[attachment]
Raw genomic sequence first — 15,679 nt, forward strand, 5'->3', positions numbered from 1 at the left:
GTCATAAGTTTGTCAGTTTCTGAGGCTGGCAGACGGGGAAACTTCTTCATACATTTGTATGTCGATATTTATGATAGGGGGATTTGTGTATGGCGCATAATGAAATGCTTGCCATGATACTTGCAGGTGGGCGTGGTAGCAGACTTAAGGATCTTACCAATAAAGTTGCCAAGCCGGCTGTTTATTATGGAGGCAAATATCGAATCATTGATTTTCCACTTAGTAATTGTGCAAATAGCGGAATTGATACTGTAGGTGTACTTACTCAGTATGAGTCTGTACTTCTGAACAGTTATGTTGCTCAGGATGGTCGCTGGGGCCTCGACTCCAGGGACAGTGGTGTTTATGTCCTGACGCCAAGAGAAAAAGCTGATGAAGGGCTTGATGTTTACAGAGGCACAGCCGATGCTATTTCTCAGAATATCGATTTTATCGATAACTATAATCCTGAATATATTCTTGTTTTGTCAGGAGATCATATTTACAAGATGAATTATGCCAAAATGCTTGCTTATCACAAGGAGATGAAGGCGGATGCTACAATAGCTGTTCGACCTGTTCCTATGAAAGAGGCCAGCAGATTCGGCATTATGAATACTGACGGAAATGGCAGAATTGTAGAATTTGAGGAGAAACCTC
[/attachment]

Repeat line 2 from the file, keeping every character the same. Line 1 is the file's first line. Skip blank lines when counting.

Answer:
GTCATAAGTTTGTCAGTTTCTGAGGCTGGCAGACGGGGAAACTTCTTCATACATTTGTATGTCGATATTTATGATAGGGGGATTTGTGTATGGCGCATAATGAAATGCTTGCCATGATACTTGCAGGTGGGCGTGGTAGCAGACTTAAGGATCTTACCAATAAAGTTGCCAAGCCGGCTGTTTATTATGGAGGCAAATATCGAATCATTGATTTTCCACTTAGTAATTGTGCAAATAGCGGAATTGATACTGTAGGTGTACTTACTCAGTATGAGTCTGTACTTCTGAACAGTTATGTTGCTCAGGATGGTCGCTGGGGCCTCGACTCCAGGGACAGTGGTGTTTATGTCCTGACGCCAAGAGAAAAAGCTGATGAAGGGCTTGATGTTTACAGAGGCACAGCCGATGCTATTTCTCAGAATATCGATTTTATCGATAACTATAATCCTGAATATATTCTTGTTTTGTCAGGAGATCATATTTACAAGATGAATTATGCCAAAATGCTTGCTTATCACAAGGAGATGAAGGCGGATGCTACAATAGCTGTTCGACCTGTTCCTATGAAAGAGGCCAGCAGATTCGGCATTATGAATACTGACGGAAATGGCAGAATTGTAGAATTTGAGGAGAAACCTC